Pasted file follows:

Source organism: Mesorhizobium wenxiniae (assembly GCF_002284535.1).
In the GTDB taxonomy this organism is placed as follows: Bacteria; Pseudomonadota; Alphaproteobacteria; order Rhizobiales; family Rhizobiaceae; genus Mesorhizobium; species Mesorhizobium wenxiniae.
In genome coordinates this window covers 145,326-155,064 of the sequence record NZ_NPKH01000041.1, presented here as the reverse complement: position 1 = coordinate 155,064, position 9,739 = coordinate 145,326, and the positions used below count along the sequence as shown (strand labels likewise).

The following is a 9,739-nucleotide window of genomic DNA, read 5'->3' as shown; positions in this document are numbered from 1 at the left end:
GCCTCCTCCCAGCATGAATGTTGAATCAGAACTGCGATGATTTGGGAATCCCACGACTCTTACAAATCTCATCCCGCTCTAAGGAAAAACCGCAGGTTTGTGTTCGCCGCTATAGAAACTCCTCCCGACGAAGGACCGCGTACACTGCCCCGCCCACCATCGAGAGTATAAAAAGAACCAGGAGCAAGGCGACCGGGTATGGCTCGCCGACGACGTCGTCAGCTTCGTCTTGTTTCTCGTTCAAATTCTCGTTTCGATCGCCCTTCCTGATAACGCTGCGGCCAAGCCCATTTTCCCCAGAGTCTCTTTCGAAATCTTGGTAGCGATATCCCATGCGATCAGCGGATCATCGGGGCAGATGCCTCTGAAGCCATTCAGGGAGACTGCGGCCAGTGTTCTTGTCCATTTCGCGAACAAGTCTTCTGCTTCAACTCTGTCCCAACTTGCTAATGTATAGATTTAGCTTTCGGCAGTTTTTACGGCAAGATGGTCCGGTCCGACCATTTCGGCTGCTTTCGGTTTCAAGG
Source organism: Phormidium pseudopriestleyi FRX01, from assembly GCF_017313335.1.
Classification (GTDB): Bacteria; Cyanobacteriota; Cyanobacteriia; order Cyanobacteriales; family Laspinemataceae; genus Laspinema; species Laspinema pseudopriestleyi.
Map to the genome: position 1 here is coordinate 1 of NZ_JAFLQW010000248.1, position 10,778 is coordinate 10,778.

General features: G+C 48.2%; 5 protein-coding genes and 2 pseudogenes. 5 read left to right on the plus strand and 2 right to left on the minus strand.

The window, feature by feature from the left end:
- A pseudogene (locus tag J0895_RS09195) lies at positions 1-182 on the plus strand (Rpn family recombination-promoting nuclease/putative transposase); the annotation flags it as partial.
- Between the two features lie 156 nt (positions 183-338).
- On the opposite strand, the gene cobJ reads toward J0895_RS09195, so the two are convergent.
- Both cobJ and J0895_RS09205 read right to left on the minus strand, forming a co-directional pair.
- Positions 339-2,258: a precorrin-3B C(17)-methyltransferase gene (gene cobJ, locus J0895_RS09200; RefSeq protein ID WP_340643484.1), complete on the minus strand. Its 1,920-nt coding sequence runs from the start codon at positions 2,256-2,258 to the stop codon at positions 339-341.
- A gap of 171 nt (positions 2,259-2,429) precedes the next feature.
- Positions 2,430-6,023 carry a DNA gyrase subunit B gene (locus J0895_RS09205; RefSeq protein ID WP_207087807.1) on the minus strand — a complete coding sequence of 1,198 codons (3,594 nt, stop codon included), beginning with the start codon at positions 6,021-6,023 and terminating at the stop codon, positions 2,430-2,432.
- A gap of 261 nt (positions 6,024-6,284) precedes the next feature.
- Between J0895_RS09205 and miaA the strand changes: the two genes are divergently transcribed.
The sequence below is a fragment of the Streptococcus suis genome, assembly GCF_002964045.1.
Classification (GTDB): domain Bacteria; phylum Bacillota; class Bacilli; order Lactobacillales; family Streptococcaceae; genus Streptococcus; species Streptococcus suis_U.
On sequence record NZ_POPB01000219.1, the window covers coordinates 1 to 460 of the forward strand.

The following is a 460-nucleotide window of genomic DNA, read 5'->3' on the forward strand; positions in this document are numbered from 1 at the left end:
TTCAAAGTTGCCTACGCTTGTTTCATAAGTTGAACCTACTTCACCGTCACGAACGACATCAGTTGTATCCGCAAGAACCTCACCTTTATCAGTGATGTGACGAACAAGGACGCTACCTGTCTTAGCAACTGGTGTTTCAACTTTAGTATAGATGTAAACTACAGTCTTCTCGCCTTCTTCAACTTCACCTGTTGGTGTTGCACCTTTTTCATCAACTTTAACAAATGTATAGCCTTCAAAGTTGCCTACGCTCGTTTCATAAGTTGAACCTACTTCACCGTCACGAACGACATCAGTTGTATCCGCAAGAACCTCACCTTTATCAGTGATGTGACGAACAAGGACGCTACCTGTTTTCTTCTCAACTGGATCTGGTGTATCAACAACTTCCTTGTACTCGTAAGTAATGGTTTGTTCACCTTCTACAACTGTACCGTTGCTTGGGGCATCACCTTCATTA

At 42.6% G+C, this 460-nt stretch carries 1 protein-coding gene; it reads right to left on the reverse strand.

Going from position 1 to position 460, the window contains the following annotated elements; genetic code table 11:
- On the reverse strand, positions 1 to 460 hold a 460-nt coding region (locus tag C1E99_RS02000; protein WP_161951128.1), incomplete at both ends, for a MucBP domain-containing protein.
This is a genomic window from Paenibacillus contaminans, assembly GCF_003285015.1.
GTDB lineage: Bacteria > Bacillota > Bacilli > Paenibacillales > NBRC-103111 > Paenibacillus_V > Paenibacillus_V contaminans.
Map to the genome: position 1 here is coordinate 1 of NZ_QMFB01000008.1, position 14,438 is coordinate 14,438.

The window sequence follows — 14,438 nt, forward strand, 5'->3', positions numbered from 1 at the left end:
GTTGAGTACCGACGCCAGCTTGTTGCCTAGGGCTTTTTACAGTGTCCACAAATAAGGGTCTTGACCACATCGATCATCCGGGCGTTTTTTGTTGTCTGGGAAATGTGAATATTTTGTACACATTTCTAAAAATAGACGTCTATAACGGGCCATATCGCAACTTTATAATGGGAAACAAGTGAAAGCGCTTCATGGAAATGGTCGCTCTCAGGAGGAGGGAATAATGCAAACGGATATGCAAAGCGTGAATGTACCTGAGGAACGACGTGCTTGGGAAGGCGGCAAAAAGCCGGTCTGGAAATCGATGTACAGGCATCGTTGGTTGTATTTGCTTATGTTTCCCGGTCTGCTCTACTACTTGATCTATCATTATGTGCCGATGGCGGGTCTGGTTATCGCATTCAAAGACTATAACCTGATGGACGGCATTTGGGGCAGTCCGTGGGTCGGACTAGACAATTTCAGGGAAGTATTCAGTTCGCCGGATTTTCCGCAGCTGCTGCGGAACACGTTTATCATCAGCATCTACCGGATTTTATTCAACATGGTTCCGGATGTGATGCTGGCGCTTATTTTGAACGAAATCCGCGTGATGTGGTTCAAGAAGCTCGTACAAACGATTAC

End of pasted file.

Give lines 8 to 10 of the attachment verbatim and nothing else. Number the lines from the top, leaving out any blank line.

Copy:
Map to the genome: position 1 here is coordinate 1 of NZ_JAFLQW010000248.1, position 10,778 is coordinate 10,778.

General features: G+C 48.2%; 5 protein-coding genes and 2 pseudogenes. 5 read left to right on the plus strand and 2 right to left on the minus strand.

The window, feature by feature from the left end: